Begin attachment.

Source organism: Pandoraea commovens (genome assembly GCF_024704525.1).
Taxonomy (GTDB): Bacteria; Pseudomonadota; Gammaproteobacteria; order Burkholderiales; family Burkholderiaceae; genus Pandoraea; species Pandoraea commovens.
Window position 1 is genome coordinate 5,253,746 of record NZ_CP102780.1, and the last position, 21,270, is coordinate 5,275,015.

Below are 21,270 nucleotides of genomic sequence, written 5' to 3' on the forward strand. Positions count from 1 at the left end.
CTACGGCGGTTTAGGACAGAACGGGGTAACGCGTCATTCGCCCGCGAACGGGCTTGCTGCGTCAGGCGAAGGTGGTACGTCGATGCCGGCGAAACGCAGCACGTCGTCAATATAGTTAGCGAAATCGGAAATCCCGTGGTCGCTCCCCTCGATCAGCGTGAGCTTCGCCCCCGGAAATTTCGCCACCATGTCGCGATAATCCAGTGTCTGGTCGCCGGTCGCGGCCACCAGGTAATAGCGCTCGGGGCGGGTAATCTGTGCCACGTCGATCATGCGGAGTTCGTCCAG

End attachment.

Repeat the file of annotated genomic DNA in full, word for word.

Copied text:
Source organism: Pandoraea commovens (genome assembly GCF_024704525.1).
Taxonomy (GTDB): Bacteria; Pseudomonadota; Gammaproteobacteria; order Burkholderiales; family Burkholderiaceae; genus Pandoraea; species Pandoraea commovens.
Window position 1 is genome coordinate 5,253,746 of record NZ_CP102780.1, and the last position, 21,270, is coordinate 5,275,015.

Below are 21,270 nucleotides of genomic sequence, written 5' to 3' on the forward strand. Positions count from 1 at the left end.
CTACGGCGGTTTAGGACAGAACGGGGTAACGCGTCATTCGCCCGCGAACGGGCTTGCTGCGTCAGGCGAAGGTGGTACGTCGATGCCGGCGAAACGCAGCACGTCGTCAATATAGTTAGCGAAATCGGAAATCCCGTGGTCGCTCCCCTCGATCAGCGTGAGCTTCGCCCCCGGAAATTTCGCCACCATGTCGCGATAATCCAGTGTCTGGTCGCCGGTCGCGGCCACCAGGTAATAGCGCTCGGGGCGGGTAATCTGTGCCACGTCGATCATGCGGAGTTCGTCCAG